When Mugabe’s supporters who are not happy with his departure argue that the country must return to the rule of law, they are not talking about respect for human rights as envisaged under the substantive rule of law. Their version of returning to the rule of law means returning power to Mugabe to administer whatever draconian laws it passed. They are referring to the formal conception of the rule of law, with which even the worst dictatorships can claim to be compliant. If Mugabe’s supporters were serious about the rule of law, they would have argued for a substantive version of the rule of law during the Mugabe era. Instead, they were happy to serve Mugabe while crafting and administering repressive legislation such as AIPPA and POSA. This version of the rule of law is no checking device on the abuse of power. It does not rein in governments that abuse rights. Their interest is not a rule of law that protects human rights but one that merely enables and legitimises their power.
Choice for the new administration
This analysis has important implications for the new administration under the leadership of President Mnangagwa. If the notion of a “new dispensation” is to be more than a buzzword, the Mnangagwa administration must approach the rule of law very differently from its predecessor’s path. If it follows the path of the Mugabe administration and insists on a formal view of the rule of law, it would have set the bar at a very low level. Nothing would have changed. It would still violate human rights while claiming to be acting in accordance with the rule of law merely because it would be complying with draconian legislation.
It is for this reason that if it wants to be taken seriously, it must move quickly to undo the Mugabe legacy of draconian laws and move from the formal view of the rule of law to a substantive rule of law under which the legal system fully protects fundamental rights and freedoms. The investors they are keen to lure will be looking to see how the government approaches the question of the rule of law. Only a move towards the substantive rule of law will persuade citizens and investors that there is genuine transformation.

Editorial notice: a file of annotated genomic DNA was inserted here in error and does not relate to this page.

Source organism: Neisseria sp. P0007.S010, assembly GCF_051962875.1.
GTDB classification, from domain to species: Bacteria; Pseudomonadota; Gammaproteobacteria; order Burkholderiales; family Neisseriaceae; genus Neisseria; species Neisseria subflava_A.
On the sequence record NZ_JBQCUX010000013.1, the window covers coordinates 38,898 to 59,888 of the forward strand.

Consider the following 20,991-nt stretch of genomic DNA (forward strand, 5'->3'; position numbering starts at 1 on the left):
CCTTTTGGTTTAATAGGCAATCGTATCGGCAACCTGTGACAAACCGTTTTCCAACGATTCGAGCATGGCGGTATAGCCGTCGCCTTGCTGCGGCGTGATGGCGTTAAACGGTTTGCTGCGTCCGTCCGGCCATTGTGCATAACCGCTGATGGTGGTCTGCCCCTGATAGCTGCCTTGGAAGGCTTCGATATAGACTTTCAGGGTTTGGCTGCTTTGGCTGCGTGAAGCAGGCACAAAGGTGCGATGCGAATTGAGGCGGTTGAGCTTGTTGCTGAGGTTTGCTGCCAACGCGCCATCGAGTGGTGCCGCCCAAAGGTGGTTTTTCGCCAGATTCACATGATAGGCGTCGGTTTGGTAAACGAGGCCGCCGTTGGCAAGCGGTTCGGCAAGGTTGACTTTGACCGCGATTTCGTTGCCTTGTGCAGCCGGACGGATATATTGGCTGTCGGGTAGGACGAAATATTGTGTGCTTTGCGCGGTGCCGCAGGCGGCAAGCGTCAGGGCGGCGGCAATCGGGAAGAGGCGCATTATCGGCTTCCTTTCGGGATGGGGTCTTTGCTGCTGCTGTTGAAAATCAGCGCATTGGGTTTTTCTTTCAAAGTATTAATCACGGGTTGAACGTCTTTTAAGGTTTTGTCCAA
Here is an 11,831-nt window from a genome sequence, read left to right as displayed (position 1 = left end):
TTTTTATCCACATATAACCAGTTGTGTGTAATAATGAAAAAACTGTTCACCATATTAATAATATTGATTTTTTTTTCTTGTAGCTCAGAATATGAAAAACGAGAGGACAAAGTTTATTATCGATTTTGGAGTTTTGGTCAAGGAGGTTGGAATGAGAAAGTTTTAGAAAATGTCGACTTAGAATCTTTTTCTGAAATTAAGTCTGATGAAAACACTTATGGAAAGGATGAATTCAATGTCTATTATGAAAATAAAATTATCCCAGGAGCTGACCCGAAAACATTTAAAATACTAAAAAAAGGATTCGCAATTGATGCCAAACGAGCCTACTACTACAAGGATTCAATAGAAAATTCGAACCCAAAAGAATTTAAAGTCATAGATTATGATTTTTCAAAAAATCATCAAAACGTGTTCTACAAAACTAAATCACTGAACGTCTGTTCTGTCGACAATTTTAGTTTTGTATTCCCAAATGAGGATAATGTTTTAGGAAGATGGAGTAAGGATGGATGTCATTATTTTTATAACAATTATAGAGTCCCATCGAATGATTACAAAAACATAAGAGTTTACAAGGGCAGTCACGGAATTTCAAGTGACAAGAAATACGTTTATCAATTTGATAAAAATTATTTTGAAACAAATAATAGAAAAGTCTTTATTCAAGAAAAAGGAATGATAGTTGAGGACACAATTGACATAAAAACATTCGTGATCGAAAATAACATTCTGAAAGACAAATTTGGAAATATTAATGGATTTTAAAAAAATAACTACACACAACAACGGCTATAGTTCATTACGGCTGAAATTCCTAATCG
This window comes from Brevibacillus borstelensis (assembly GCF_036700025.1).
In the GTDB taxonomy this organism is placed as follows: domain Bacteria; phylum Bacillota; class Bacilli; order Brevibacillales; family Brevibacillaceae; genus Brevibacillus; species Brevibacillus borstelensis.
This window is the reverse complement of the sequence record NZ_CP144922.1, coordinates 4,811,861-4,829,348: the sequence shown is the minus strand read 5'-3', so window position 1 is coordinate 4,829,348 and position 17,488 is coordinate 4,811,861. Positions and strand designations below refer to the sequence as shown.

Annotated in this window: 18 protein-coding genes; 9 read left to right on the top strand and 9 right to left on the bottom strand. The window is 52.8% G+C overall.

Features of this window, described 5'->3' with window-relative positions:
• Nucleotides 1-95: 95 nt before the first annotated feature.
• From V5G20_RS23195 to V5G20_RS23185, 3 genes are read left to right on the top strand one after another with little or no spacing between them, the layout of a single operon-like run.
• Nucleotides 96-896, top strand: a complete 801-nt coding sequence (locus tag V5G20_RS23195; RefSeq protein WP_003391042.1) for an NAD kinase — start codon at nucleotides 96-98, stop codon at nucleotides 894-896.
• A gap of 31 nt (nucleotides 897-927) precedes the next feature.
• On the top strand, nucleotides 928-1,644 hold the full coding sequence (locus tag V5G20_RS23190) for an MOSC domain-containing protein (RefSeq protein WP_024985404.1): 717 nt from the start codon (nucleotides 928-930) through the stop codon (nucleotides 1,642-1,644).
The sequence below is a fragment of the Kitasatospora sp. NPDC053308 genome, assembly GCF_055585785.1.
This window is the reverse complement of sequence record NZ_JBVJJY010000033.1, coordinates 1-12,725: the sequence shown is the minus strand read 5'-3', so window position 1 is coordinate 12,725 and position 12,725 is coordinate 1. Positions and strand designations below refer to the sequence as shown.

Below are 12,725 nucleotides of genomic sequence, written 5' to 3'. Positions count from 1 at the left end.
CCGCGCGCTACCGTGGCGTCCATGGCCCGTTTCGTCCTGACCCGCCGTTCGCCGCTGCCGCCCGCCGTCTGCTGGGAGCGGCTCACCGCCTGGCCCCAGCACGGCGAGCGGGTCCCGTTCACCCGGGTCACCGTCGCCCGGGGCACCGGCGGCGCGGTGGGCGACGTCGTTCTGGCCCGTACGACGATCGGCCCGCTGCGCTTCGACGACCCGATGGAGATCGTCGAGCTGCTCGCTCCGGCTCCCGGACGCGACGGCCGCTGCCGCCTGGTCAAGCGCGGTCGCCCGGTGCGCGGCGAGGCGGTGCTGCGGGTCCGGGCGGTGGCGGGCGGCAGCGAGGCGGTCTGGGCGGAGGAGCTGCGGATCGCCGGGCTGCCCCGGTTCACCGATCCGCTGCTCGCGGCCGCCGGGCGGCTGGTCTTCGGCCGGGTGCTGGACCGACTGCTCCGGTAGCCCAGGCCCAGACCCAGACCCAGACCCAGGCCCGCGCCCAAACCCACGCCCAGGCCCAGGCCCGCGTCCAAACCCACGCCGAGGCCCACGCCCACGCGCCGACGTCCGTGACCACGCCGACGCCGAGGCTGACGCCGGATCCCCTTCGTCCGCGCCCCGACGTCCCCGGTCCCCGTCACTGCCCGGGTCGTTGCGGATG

The above discussion of the rule of law provides the necessary background to explain why there must be a solid relationship between the people and the constitution. As the constitution declares, it is the supreme law of the country. All other laws and customs are subordinate to the constitution. It means they must all be in compliance with the constitution and if they are not they can be declared invalid by a court of law. To put it in dramatic terms, the constitution is the godfather of all laws in the country. If one is unhappy with a law or custom or the actions of government or their local authority, they can approach the courts of law to seek redress.
Furthermore, the constitution binds everyone, from the government to companies and individuals – they must all accordance with the constitution. If it’s too much to know all other laws, one should at least have some knowledge of the constitution, particularly the part that articulates fundamental rights and freedoms. Individuals and organisations have the right to approach the courts to demand orders to enforce compliance with the constitution whenever they see contraventions by anyone.